Maine’s order requiring out-of-state residents to self-quarantine prior to entering campgrounds, a requirement that does not apply to state residents, is discriminatory and violates constitutional rights, the Justice Department (DOJ) said.
The DOJ made the arguments in a statement of interest (pdf) filed on Friday in a lawsuit pending in a federal court filed by campground and restaurant owners as well as individuals in Maine, who are asking the judge to lift Maine Gov. Janet Mills’s executive order.
Mills issued an executive order on April 3 that required the closure of all lodging operations within the state, including campgrounds and RV parks. It also required residents and non-residents who were traveling into Maine to “immediately self-quarantine for 14 days.” Violations of the order may result in up to six months in jail and a $1,000 fine.
Mills issued a subsequent executive order on April 29, easing some of the measures put in to mitigate the spread of the CCP (Chinese Communist Party) virus pandemic. That order contained the state’s restarting plan, which allows the state’s campgrounds and RV parks to open to Maine residents on May 22. However, the order stipulated that those locations are only opened to out-of-state residents on June 1 after they have completed the 14-day quarantine.
“Maine likely has transgressed the Constitution’s limits by discriminating between Maine residents and out-of-state residents with respect to the ability to patronize campgrounds and RV parks within the State,” the DOJ wrote in its court brief. “Residents from outside Maine must self-quarantine for 14 days before they can enjoy these facilities, while Mainers who have not ventured outside the State may frequent them at any time.”
“That is true regardless of whether the Maine resident has recently come in contact with others suffering from COVID-19 or whether the out-of-stater hails from an area relatively unscathed by the pandemic (such as nearby Vermont) or a hotspot (such as New York City). And this self-quarantine requirement has caused real harm for Maine’s campground businesses, at a time when Americans most need their States to support efforts to reopen businesses in a manner consistent with public health,” the DOJ added.
It added that the self-quarantine requirement had “contributed to the significant economic harm” to campground business that “rely on out-of-state patrons each summer for their income.” The department said one of the plaintiff’s, Bayley’s Campground, received over 700 reservation cancellations, refunded over $150,000 in reservation fees, and lost over $260,000 in revenue.
The Constitution does not permit such discriminatory treatment, the DOJ argued, saying that while the state may adopt reasonable measures to protect its residents, it cannot discriminate between Mainers and other U.S. citizens “unless that distinction is substantially related to ensuring public safety.”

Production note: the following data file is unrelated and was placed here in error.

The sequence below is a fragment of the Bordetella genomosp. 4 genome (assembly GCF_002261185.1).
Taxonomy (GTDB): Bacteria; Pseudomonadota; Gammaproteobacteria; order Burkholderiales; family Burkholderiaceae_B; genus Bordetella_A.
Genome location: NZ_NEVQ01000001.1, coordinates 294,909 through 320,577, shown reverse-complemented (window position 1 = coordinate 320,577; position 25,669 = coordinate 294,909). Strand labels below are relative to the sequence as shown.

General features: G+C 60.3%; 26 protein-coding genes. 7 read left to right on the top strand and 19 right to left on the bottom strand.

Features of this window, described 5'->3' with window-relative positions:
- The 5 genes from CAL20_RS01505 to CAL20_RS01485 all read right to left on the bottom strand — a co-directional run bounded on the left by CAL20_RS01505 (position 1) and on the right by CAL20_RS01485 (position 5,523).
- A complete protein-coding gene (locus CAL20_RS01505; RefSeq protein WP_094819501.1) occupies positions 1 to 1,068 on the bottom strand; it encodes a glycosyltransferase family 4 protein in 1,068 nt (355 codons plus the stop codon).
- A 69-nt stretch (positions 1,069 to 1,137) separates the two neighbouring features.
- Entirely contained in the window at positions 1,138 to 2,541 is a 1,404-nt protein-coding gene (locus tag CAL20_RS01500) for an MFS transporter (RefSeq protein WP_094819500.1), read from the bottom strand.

“The United States Constitution requires government to protect the privileges and immunities of all citizens in our nation,” Assistant Attorney General Eric Dreiband of the Civil Rights Division said in a statement.
“These privileges and immunities include the right of Americans to travel freely anywhere in our country, and state governments cannot limit the right of out-of-state Americans to travel to their state unless doing so is substantially related to protecting the public safety.”
The statement of claim was filed as part of efforts to ensure that state and local measures do not run afoul of constitutional rights and civil liberties of individual citizens.
Attorney General William Barr directed federal prosecutors on April 27 to keep an eye out for lockdown measures aimed at controlling the spread of the CCP virus that may be infringing the constitution.
Barr said during an interview on the Hugh Hewitt radio show on April 21 that the DOJ might get involved in lawsuits against governors’ lockdown measures if states continue to extend them as COVID-19 cases subside.
During the interview, he said the DOJ has been monitoring the types of restrictions governors are imposing during the pandemic. If the DOJ believes any restrictions go “too far,” he said, the department may first attempt to negotiate with the states to roll back or adjust the orders.
If the governors don’t cooperate, and individuals bring lawsuits against them, then the DOJ may file a statement of interest in support of the individuals bringing the cases, he said.